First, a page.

If you blinked, you probably missed it. Near the end of his inaugural address, President Joe Biden asked the assembled for a moment of silent prayer in memory of the more than 400,000 Americans felled by the COVID-19 pandemic.

As a sea of small U.S. flags flapped across the National Mall, each a stand-in for a living, breathing person, the camera panned to a squad of National Guard soldiers.

Several bowed their heads. Then, as the president said “Amen,” one made the sign of the cross.

It’s not the first time I’ve seen a soldier bless himself. I remember one Maine guardsman in Iraq, and later in Afghanistan, who never began a meal in the chow hall without momentarily bowing his head. Then, while all around him wolfed down their food, he’d quietly cross himself “in the name of the Father, and of the Son and of the Holy Spirit.”

Prayer, meditation, yearning – call it what you might. It was there on the West Front of the U.S. Capitol on Wednesday as surely as, just two weeks before, the violence of a mob tore through the same building and shook our very national identity to its core.

Now, with Donald Trump finally dispatched to his Mar-a-Lago bubble and the Biden administration shifting into high gear with the urgency of a ladder truck leaving the fire station, each of us asks ourselves, “What’s next? Do we dare look forward to better days? Does America still have a prayer?”


Last spring, as the pandemic took root around the country, the Pew Research Center reported an uptick in prayer – and not just among those who already began or ended their days with a heavenly invocation.

Among respondents who said they never or seldom pray, Pew reported, 15 percent said they were now doing so. Similarly, 24 percent of those who said they do not belong to any religion now found themselves regularly in moments of spiritual petition.

My relationship with prayer has varied over the years.

As a kid growing up Roman Catholic, it was a numbers game – five Hail Mary’s, two Lord’s Prayers and an Act of Contrition, and I was good to go until my next bimonthly confession.

As a young adult, I saved my prayers for when all hell broke loose. Then, beset by a death in the family, a financial crunch, an injured child, I’d pray for strength, or more money, or quick healing – but when those things came, I’d rarely look back, lower my head and say “Thanks.”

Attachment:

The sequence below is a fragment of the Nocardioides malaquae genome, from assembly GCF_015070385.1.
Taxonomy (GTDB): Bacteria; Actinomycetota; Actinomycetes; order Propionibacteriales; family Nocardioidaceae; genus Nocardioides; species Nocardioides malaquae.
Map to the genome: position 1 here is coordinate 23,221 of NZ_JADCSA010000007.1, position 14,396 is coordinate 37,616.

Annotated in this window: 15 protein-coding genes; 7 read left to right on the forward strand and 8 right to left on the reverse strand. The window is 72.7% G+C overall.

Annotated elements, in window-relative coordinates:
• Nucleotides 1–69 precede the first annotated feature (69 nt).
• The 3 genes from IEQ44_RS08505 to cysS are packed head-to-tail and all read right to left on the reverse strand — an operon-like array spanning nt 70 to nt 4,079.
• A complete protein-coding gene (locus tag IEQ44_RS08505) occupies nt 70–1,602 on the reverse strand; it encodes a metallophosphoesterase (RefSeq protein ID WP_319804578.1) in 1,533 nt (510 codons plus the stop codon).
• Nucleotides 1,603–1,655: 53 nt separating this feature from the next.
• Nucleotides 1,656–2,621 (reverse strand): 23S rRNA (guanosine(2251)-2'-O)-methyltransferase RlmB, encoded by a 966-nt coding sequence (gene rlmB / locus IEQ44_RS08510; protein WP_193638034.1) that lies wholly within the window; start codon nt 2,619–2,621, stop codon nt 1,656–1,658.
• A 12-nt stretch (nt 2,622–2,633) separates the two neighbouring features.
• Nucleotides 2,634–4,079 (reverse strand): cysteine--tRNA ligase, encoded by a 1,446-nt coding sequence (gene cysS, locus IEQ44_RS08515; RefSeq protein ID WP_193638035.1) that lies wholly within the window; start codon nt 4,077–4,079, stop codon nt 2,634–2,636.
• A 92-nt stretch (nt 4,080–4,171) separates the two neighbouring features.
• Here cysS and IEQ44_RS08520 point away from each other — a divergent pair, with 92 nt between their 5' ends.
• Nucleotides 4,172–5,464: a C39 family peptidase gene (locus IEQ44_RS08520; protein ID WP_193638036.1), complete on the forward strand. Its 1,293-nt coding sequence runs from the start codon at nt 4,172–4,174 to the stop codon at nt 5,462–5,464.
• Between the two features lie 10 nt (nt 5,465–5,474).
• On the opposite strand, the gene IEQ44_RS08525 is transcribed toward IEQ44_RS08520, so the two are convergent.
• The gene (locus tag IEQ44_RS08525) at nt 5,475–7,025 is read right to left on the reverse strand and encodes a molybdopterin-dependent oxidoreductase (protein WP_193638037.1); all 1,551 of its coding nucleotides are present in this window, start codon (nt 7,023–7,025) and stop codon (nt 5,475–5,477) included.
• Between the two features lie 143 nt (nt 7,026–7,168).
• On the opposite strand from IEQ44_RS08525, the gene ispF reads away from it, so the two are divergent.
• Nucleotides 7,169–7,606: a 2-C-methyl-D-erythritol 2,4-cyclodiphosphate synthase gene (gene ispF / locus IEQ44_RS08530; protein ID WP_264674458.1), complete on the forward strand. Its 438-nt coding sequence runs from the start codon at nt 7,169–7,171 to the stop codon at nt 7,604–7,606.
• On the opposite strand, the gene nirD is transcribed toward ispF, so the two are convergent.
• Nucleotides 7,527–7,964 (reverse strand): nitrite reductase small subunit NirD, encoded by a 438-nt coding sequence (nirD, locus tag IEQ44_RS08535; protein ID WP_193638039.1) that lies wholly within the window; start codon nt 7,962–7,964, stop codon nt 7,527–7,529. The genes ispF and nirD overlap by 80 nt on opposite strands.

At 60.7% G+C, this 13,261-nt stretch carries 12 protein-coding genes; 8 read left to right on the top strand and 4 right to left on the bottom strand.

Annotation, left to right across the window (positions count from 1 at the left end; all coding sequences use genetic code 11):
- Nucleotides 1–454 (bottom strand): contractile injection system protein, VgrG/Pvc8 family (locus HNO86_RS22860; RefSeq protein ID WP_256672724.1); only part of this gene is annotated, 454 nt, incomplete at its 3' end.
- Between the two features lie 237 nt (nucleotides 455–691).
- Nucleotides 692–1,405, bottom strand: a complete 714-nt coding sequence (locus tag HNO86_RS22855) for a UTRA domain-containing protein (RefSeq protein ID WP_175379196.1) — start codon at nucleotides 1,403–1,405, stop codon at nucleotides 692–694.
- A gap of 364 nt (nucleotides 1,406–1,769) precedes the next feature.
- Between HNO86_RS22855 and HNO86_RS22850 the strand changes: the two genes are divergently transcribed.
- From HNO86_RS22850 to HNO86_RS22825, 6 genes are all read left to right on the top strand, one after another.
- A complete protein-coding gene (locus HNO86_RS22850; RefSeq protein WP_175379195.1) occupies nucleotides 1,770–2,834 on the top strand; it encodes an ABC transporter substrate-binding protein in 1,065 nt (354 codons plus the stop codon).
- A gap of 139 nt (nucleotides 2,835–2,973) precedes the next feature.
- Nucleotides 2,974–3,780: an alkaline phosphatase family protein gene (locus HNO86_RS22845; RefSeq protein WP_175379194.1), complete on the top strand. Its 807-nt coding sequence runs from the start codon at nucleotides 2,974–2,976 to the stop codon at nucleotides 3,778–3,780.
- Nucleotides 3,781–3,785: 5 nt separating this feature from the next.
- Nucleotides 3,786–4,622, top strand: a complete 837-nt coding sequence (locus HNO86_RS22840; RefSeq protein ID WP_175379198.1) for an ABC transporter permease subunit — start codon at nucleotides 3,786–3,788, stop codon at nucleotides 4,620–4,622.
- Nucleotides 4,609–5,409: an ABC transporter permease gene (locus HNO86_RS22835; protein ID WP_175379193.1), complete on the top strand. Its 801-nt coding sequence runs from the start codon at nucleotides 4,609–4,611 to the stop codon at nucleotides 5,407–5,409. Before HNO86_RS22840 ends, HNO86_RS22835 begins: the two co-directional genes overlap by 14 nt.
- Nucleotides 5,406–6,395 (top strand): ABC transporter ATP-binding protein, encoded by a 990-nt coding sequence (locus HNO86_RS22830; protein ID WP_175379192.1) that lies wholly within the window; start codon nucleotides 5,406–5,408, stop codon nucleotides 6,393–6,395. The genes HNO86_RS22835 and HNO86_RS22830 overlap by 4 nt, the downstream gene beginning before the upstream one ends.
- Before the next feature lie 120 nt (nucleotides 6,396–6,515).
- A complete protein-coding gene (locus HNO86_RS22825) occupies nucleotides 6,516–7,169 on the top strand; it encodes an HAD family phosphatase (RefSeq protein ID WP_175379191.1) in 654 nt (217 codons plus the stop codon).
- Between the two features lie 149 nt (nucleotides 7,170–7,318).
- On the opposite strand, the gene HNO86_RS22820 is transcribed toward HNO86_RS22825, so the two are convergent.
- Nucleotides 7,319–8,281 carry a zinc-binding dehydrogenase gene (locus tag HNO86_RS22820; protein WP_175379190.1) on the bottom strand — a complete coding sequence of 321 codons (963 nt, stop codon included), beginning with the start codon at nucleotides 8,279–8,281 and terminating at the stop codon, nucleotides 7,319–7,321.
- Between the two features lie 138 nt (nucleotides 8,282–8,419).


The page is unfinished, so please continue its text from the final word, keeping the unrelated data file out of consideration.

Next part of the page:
These days, I see praying as less transactional. It feels tied not so much to my wants but to my hopes.


I hope Jan. 20, 2021, will be remembered not as a magic wand that made all the bad stuff go away, but as a turning point. A moment in time when the pendulum reached the end of its trajectory toward hate and division, and began its long-awaited return toward equilibrium, maybe even reconciliation.

“We must end this uncivil war that pits red against blue, rural versus urban, conservative versus liberal,” Biden told the small, socially distanced crowd outside the Capitol. “We can do this if we open our souls instead of hardening our hearts, if we show a little tolerance and humility, and if we’re willing to stand in the other person’s shoes. As my mom would say, ‘Just for a moment, stand in their shoes.’ ”

It made me think of those who call COVID-19 a hoax, those who still insist that Trump won the election, the state legislator in Virginia who screamed “You’re fake news!” and then hung up on my retired sister last week after she called him and asked for evidence to back up his claim that far-left Antifa agitators were behind the U.S. Capitol insurrection.

How, pray tell, do we stand in their shoes?

How do we engage in dialogue when, at the first sign of potential disagreement, the phone goes dead?

How, as the nation finally pivots away from four years of utter turmoil, do we invite the dissenters among us to come along?


“To all those who did not support us, let me say this: Hear us out as we move forward,” Biden said. “Take a measure of me and my heart.”

By any fair measure, Biden is a reasonable man. And yes, as only the second Roman Catholic to occupy the Oval Office, he is also a spiritual man.

He prayed during a pre-inaugural Mass at the Cathedral of St. Matthew the Apostle before taking his oath of office on a Bible that’s been in his family since 1893. He quoted St. Augustine, who “wrote that a people was a multitude defined by the common objects of their love.”

“Defined by the common objects of their love,” Biden repeated for emphasis. “What are the common objects we as Americans love, that define us as Americans? I think we know. Opportunity, security, liberty, dignity, respect, honor, and, yes, the truth.”

Is that still true? If we pray for nothing else, should we at least pray that it’s still true?

Time will tell. But as I look back on this inauguration, this turning of the page, I’ll long remember that single soldier, surrounded by flags, silently making the sign of the cross.


I’ll wonder what exactly he was praying for – the pandemic victims? The country? Or was it something more intimate, something closer to his soul, some problem unsolved or need unfilled?

We’ll never know. But tonight, as I recite the same prayer that my parents once said over me and get to the “God blesses” at the end, I’ll pray for that soldier.

I doubt it will change the world. And I know there are some who will say prayer is nothing more than wishful thinking, a feel-good indulgence that’s no match for getting out there and doing the heavy lifting that now needs to be done.

To those skeptics, I will concede that you’re partially right.

As St. Augustine once said, “Pray as though everything depended on God. Work as though everything depended on you.”

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